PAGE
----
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This biography is from HEROES OF ALBANY, by Rufus W. Clark, D. D.

Capt. John McGuire

On the 15th of April, 1865, just as the great southern rebellion was breathing its last breath, Captain John McGuire, of the One Hundred and Seventy-fifth New York Regiment, after having escaped the perils of many battles during three years' service, was killed by guerrillas, about twenty-five miles from Goldsborough, N. C, while in the performance of his duty.

Captain McGuire was born in the town of Belturbet, county Cavan, Ireland, in the year 1829, of poor but pious parents. His father died while John was a child, and, in 1845, his widowed mother and John with his sister, now dead, came to Albany.

Soon after their arrival in Albany, in 1846, John procured employment in the store of Mr. Kerr, who formerly kept at the corner of Pearl and Howard street. There he remained, helping to support his mother, till April, 1861, when the summons came for the militia to hasten to the Capital to defend it against the rebels. John was a Sergeant of the Albany Worth Guards, a company of the Twenty-fifth Regiment New York Militia, commanded by Colonel Bryan. On the 22d of April, 1861, he left his employment and served with that regiment during its first three months campaign in Virginia. During his absence in Virginia, his poor mother died, and he procured a furlough to come to Albany to bury her.

He left his situation at Mr. Kerr's, at a great sacrifice, to obey the call of his country.

Upon the return of this regiment to Albany, he procured employment in a clothing house in New York, at a good salary, where he remained till June, 1862, when the Twenty-fifth Regiment New York Militia was, a second time, ordered to Virginia by Gov. Morgan. He joined them, and was at once appointed, by Colonel Bryan, Sergeant Major of the regiment, which position he filled with credit. Upon the return of the regiment to Albany, in September, 1862, he at once joined the One Hundred and Seventy-fifth Regiment New York Volunteers, which Colonel Bryan was then raising at Albany, and was appointed First Lieutenant, and afterwards promoted to Captain, in the same organization. He served with Colonel Bryan till the Colonel's fall, at the attack on Port Hudson.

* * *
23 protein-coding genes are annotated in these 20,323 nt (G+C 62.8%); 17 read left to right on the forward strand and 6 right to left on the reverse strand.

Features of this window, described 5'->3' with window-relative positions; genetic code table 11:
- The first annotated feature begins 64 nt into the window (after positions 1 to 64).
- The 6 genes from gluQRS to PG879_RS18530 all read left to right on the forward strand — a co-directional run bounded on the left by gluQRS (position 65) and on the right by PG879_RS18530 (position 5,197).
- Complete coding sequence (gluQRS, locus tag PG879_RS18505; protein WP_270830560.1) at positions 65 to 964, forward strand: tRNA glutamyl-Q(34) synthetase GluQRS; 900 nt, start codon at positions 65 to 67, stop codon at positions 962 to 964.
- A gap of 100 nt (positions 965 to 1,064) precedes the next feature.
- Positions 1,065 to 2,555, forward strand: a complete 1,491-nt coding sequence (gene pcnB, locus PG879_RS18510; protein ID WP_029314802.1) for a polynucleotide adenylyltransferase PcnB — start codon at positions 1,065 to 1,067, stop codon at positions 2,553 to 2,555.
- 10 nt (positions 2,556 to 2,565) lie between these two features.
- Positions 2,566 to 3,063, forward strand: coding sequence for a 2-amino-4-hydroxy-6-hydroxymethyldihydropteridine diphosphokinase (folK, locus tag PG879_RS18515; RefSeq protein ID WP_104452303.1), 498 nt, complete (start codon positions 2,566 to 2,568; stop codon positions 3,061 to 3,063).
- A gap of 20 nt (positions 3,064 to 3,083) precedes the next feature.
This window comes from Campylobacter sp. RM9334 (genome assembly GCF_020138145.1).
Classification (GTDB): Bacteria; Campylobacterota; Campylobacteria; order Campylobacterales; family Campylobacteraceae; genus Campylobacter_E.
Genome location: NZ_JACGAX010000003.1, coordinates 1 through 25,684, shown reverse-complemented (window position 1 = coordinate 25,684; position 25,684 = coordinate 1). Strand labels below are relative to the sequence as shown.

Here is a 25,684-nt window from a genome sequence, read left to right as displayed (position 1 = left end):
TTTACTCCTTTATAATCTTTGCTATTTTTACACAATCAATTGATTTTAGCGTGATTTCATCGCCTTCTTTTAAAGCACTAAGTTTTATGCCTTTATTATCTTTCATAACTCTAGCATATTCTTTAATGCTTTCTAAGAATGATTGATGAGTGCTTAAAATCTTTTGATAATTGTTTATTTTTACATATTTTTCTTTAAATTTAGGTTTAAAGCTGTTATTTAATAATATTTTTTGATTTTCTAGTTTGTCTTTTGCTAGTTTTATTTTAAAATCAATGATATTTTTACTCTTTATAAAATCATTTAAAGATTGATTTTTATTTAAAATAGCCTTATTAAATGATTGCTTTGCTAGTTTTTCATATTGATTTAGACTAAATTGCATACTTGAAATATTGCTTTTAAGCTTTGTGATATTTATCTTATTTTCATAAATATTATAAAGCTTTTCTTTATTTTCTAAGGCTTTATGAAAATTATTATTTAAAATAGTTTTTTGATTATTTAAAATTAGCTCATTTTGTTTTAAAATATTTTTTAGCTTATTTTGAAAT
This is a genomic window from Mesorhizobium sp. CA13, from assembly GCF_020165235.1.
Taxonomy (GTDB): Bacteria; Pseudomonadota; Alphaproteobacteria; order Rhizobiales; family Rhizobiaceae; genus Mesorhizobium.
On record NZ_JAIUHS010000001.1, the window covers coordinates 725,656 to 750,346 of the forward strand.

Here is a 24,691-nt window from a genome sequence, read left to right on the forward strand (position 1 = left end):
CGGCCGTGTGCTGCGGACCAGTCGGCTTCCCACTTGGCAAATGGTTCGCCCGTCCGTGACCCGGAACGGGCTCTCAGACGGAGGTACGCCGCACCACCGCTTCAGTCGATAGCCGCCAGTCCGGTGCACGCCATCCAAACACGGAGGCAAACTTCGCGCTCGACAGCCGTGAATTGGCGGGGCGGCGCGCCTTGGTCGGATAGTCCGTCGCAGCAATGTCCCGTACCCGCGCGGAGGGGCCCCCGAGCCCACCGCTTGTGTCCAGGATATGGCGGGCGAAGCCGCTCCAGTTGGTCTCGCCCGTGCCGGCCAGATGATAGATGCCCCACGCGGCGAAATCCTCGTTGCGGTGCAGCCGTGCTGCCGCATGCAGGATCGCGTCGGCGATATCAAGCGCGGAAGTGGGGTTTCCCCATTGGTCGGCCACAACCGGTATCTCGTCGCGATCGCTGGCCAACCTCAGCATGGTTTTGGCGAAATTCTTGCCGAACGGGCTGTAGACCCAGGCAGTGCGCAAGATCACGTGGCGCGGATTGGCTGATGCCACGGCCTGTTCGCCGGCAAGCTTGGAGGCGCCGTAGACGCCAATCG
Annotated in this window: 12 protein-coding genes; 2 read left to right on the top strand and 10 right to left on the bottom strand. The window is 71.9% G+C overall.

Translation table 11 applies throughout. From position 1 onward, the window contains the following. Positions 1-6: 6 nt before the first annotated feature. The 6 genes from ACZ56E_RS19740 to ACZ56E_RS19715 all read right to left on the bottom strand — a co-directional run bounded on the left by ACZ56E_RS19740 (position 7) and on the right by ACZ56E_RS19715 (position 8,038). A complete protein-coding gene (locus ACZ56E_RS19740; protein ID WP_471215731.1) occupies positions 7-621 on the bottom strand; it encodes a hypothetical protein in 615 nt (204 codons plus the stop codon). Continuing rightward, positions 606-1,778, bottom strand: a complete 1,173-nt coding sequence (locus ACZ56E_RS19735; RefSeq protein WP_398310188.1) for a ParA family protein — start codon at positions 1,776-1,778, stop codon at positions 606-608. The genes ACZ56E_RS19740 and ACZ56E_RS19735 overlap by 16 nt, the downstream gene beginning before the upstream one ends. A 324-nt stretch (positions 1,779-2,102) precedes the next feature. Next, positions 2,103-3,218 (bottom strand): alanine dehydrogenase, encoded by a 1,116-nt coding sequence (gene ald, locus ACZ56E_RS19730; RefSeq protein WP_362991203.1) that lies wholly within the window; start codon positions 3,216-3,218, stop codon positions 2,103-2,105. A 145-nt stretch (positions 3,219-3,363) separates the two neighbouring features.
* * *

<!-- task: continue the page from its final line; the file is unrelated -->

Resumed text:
After the capture of Port Hudson, his regiment was ordered to the Shenandoah valley, where he served under General Sheridan. He remained with the army of the Potomac till Lee's surrender, when he was sent to North Carolina, where he fell, pierced with three balls, two through the breast and one through the head.

He leaves no father or mother, bother or sister, wife or child to mourn his untimely end. But he leaves in Albany, and wherever he was known, those whose eyes will fill with tears as the tidings of his death reaches them.

Captain McGuire was a model young man. Surrounded by temptation, he was never known to take a glass of strong drink, or utter a profane word. In his manners and in his intercourse with all, he was a gentleman and had a kind word for every one. He lived a devoted and humble Christian, an honor to the religion of his fathers. He was an intelligent, accomplished and brave soldier, and died, a warm patriot, in the service of his adopted country. Though he loved with enthusiasm the scenes of his native land, and hoped that he might one day aid in erecting the flag of freedom and independence over the graves of his fathers and kindred, still he proved by his acts that he was ready at all times with his life, to maintain the honor of his adopted country.

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